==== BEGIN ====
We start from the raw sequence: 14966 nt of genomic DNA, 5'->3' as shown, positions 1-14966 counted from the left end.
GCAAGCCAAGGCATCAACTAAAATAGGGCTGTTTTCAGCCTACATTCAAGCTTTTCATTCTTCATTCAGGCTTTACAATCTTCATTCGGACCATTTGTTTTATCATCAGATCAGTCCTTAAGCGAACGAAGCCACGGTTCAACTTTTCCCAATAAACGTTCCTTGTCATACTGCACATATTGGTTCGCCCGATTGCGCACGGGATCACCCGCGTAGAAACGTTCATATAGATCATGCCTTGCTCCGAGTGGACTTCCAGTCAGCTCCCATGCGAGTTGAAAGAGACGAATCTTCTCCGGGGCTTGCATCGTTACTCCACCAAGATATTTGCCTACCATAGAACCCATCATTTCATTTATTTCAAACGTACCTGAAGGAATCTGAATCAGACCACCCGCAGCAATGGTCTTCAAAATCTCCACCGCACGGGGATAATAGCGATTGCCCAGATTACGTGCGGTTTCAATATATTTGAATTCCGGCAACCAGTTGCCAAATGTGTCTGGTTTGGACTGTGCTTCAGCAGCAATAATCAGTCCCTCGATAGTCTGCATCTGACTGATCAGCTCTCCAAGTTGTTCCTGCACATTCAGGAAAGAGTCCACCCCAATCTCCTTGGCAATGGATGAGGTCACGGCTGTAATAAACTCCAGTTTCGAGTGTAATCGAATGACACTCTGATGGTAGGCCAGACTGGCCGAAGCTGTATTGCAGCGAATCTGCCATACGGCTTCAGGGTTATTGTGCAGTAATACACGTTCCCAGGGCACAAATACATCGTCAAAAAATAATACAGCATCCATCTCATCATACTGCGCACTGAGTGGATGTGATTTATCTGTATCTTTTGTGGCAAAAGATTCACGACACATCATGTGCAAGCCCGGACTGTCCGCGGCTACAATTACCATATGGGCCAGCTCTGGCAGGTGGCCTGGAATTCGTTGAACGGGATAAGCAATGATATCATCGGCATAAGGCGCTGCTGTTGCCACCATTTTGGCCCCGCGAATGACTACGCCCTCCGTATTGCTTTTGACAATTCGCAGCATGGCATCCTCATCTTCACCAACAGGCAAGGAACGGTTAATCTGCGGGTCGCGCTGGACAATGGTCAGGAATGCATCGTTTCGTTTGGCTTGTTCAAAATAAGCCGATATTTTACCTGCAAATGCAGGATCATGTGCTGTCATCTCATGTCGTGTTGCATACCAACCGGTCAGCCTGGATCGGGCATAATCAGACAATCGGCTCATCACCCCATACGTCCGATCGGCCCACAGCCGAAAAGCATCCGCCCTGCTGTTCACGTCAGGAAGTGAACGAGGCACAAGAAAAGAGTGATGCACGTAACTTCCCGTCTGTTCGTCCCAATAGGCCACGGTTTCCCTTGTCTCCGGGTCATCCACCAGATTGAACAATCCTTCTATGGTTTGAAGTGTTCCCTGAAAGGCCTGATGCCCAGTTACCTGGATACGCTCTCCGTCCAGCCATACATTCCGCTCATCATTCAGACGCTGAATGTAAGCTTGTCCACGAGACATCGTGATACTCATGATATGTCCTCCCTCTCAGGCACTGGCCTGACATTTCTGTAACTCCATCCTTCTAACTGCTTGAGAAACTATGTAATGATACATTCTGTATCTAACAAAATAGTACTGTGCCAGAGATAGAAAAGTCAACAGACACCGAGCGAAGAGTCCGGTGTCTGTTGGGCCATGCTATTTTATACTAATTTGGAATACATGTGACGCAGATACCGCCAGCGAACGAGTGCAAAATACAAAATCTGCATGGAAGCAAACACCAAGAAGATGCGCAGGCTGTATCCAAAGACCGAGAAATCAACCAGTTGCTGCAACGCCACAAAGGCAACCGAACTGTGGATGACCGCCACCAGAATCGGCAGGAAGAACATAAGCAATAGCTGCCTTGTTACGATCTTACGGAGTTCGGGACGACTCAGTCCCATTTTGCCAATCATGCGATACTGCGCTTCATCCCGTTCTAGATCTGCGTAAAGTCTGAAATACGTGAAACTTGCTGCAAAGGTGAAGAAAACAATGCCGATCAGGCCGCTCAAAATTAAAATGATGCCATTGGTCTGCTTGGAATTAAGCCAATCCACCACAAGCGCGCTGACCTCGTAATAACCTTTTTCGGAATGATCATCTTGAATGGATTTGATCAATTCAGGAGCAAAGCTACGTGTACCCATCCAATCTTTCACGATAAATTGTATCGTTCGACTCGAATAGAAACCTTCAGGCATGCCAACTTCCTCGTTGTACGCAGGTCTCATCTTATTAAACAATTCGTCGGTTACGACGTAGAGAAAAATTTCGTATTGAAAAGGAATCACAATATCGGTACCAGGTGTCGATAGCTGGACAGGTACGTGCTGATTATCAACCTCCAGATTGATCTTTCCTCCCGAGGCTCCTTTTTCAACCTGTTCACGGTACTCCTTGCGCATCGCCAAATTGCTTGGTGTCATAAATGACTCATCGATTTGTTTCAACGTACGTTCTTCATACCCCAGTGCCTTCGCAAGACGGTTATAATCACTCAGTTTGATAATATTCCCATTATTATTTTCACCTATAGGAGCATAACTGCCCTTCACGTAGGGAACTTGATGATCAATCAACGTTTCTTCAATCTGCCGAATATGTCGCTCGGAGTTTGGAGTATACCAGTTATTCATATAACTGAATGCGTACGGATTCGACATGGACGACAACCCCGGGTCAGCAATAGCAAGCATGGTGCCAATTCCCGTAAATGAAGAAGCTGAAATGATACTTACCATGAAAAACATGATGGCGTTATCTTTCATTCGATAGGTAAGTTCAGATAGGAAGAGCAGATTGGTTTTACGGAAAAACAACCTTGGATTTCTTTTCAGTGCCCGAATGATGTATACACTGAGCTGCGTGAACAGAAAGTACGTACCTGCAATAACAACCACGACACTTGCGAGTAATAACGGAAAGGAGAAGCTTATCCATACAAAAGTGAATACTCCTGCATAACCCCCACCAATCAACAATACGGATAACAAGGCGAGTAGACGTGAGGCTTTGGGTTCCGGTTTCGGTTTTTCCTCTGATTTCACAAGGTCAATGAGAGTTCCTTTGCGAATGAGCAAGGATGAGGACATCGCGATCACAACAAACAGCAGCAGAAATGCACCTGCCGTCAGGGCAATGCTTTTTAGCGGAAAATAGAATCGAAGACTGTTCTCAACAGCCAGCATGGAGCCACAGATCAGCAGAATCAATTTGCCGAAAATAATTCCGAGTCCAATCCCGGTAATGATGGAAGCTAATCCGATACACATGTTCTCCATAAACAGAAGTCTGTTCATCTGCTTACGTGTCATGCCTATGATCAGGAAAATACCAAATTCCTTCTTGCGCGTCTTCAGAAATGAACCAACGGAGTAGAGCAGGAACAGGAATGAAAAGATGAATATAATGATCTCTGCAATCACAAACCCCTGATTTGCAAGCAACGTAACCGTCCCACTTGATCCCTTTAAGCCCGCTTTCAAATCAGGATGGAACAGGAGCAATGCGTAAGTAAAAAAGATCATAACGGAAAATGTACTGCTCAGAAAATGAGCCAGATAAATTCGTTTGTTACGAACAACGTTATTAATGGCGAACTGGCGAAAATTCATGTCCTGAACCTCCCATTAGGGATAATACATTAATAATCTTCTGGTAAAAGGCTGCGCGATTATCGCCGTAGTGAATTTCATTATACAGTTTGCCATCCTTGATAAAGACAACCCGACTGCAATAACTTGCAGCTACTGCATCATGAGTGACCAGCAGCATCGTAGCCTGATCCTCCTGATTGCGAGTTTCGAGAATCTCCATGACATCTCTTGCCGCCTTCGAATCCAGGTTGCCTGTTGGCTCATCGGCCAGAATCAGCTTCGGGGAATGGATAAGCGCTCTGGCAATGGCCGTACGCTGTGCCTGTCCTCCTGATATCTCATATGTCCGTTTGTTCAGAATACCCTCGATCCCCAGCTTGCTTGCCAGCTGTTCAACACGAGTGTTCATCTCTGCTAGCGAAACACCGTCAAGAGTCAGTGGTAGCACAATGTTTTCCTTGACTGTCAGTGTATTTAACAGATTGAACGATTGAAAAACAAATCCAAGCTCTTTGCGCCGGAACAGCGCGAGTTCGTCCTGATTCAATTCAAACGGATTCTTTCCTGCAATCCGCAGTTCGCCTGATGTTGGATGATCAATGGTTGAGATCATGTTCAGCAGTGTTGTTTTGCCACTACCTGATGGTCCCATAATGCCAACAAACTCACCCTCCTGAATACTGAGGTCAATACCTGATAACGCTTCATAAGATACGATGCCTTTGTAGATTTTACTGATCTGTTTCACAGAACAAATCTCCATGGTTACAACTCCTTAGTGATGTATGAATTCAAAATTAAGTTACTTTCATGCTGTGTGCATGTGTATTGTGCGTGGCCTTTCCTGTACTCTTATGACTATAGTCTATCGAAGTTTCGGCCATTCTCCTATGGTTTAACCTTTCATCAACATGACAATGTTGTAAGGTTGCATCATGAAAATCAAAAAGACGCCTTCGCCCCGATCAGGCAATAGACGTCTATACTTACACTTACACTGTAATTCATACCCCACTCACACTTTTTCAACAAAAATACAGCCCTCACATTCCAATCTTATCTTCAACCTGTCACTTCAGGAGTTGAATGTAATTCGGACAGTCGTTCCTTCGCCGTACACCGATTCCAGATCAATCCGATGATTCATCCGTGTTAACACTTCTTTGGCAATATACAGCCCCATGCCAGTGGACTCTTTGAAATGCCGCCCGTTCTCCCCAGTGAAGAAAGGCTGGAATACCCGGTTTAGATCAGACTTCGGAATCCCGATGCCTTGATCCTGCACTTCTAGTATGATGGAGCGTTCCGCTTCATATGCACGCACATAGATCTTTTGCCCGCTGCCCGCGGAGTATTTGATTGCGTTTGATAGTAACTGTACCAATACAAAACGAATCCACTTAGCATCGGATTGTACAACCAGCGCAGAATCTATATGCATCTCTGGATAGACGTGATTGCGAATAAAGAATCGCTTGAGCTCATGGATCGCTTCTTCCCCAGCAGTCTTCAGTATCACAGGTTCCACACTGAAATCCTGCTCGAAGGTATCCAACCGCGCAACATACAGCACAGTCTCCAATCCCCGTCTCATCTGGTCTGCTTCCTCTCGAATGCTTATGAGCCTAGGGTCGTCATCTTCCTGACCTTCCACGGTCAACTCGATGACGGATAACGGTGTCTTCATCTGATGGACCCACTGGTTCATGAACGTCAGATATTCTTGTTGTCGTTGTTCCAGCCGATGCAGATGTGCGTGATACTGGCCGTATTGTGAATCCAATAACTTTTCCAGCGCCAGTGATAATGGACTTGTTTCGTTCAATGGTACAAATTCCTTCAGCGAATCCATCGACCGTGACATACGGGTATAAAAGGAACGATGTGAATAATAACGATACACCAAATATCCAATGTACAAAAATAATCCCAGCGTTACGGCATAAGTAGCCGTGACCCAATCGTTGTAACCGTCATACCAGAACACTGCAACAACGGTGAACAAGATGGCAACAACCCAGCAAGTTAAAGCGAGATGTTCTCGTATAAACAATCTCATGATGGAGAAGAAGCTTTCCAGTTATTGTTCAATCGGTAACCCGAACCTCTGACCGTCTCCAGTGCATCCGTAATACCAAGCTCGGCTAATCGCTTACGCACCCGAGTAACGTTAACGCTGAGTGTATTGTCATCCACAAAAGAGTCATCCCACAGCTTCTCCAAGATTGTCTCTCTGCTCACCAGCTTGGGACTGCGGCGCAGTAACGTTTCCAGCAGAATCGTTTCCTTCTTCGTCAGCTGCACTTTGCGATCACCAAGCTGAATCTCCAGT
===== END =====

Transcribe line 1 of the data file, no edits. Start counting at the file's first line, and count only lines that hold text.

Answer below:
We start from the raw sequence: 14966 nt of genomic DNA, 5'->3' as shown, positions 1-14966 counted from the left end.